SETGID(2)                  Linux Programmer's Manual                 SETGID(2)

       setgid - set group identity

       #include <sys/types.h>
       #include <unistd.h>

       int setgid(gid_t gid);

       setgid()  sets  the  effective group ID of the calling process.  If the
       calling process is privileged (more precisely: has the CAP_SETGID capa-
       bility  in its user namespace), the real GID and saved set-group-ID are
       also set.

       Under Linux, setgid() is implemented like the POSIX  version  with  the
       _POSIX_SAVED_IDS  feature.   This allows a set-group-ID program that is
       not set-user-ID-root to drop all of its group privileges, do  some  un-
       privileged work, and then reengage the original effective group ID in a
       secure manner.

       On success, zero is returned.  On error, -1 is returned, and  errno  is
       set appropriately.

       EINVAL The  group  ID  specified in gid is not valid in this user name-

       EPERM  The calling  process  is  not  privileged  (does  not  have  the
              CAP_SETGID capability), and gid does not match the real group ID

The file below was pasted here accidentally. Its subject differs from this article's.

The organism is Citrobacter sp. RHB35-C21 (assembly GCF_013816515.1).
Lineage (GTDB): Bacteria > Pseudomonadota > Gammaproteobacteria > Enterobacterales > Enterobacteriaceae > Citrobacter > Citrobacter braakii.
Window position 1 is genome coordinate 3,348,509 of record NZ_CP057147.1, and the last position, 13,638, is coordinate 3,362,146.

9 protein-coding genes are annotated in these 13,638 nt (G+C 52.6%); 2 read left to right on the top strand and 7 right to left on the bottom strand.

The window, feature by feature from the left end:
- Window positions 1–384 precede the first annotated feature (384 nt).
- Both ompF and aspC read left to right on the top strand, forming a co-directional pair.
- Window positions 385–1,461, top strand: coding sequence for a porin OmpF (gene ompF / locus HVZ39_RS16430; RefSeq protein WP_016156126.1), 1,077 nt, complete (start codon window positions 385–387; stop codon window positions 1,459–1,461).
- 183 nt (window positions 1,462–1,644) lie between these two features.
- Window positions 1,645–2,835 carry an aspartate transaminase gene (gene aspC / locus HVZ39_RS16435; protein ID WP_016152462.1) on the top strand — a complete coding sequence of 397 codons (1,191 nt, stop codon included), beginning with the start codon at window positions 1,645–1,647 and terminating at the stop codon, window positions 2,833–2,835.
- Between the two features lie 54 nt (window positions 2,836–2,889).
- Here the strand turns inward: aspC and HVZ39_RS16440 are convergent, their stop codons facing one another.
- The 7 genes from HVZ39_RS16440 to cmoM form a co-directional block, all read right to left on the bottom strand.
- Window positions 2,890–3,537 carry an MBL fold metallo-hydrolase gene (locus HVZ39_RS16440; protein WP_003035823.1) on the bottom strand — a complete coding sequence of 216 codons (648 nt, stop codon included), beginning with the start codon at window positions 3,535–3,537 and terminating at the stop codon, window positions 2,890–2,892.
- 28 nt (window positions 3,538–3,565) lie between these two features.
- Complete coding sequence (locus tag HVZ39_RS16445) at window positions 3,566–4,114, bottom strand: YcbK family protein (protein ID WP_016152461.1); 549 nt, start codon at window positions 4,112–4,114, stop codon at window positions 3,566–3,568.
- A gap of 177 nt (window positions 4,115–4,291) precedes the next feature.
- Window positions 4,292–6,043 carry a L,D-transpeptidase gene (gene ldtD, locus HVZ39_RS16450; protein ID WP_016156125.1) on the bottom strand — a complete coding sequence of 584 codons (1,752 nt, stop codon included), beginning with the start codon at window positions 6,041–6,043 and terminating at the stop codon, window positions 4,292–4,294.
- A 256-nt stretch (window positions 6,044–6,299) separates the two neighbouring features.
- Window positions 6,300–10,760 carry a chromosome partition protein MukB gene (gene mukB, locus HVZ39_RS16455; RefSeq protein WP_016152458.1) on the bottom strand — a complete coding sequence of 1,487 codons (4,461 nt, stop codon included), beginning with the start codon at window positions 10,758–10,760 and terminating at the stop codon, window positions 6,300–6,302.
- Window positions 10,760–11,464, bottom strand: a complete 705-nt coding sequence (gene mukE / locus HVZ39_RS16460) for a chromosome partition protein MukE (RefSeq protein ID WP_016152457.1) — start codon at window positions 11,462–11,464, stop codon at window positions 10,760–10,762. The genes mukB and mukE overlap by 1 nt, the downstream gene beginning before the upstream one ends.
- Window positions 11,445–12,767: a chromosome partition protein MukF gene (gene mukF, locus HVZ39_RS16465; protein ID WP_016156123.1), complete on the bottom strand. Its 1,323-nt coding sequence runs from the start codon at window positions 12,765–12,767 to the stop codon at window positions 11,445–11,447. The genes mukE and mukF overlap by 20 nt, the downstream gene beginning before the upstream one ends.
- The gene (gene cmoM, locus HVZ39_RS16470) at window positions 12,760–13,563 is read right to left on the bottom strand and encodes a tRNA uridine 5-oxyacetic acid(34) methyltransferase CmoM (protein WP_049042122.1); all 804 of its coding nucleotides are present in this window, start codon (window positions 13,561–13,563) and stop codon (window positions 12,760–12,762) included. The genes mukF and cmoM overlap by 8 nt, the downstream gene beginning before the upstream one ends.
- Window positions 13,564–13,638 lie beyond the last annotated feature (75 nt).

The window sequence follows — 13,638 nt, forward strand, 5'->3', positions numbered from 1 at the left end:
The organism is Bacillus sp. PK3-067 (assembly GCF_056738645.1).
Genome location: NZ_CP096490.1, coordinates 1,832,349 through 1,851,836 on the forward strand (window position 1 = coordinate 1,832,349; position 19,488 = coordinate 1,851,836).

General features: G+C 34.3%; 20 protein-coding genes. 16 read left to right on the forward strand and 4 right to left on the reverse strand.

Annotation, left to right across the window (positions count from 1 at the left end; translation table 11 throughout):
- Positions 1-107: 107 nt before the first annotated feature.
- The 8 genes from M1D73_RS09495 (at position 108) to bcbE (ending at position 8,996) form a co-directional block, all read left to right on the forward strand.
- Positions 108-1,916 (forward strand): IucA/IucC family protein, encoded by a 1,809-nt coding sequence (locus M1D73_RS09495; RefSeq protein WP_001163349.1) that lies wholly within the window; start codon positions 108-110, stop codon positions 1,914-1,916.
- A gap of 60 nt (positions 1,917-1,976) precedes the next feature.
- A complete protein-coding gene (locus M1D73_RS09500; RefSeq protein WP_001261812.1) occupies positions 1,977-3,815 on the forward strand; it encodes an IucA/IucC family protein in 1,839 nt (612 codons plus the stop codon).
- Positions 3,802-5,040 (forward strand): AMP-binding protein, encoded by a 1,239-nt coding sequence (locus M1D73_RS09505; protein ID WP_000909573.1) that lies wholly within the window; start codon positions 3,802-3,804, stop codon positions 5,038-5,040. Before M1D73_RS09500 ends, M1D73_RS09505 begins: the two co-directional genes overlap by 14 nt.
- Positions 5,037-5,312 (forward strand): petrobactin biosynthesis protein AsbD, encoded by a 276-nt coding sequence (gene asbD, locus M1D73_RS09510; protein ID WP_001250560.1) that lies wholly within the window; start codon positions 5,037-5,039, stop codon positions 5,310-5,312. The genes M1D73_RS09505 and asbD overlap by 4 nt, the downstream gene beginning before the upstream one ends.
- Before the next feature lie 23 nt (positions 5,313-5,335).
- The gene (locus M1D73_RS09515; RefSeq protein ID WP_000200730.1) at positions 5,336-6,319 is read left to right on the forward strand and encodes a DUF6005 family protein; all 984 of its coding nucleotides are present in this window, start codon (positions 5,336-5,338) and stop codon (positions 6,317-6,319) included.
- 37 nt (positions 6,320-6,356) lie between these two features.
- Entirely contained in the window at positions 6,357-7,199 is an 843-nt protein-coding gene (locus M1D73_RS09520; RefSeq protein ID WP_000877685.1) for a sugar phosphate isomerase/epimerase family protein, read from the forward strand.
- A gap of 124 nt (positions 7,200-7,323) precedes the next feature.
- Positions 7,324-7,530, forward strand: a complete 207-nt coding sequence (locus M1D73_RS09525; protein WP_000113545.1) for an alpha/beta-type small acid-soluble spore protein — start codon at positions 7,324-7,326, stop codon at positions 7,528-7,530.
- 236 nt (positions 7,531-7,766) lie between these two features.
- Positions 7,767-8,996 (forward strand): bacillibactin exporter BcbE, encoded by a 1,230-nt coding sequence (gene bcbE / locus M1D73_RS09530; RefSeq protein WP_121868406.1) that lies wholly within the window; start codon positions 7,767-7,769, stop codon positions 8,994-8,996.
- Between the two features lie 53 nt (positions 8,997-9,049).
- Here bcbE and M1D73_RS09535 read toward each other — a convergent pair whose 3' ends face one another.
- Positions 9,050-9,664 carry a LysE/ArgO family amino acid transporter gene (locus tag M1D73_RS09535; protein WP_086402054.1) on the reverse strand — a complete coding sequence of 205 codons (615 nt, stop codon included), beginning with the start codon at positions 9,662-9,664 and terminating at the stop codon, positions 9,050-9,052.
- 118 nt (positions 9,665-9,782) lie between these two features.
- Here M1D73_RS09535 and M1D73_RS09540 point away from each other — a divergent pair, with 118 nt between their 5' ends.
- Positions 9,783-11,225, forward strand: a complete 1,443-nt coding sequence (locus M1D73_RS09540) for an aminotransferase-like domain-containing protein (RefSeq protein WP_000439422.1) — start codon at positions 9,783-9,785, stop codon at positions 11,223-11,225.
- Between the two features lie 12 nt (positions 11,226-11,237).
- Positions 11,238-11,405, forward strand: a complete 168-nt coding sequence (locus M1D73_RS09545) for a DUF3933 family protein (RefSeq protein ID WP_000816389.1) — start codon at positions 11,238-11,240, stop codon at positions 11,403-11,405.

or saved set-group-ID of the calling process.

       POSIX.1-2001, POSIX.1-2008, SVr4.

       The original Linux setgid() system call  supported  only  16-bit  group
       IDs.   Subsequently,  Linux 2.4 added setgid32() supporting 32-bit IDs.
       The glibc setgid() wrapper function transparently deals with the varia-
       tion across kernel versions.

   C library/kernel differences
       At the kernel level, user IDs and group IDs are a per-thread attribute.
       However, POSIX requires that all threads in a process  share  the  same
       credentials.   The  NPTL threading implementation handles the POSIX re-
       quirements by providing wrapper functions for the various system  calls
       that  change process UIDs and GIDs.  These wrapper functions (including
       the one for setgid()) employ a signal-based technique  to  ensure  that
       when  one  thread  changes credentials, all of the other threads in the
       process also change their credentials.  For details, see nptl(7).

       getgid(2), setegid(2),  setregid(2),  capabilities(7),  credentials(7),

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Linux                             2017-09-15                         SETGID(2)

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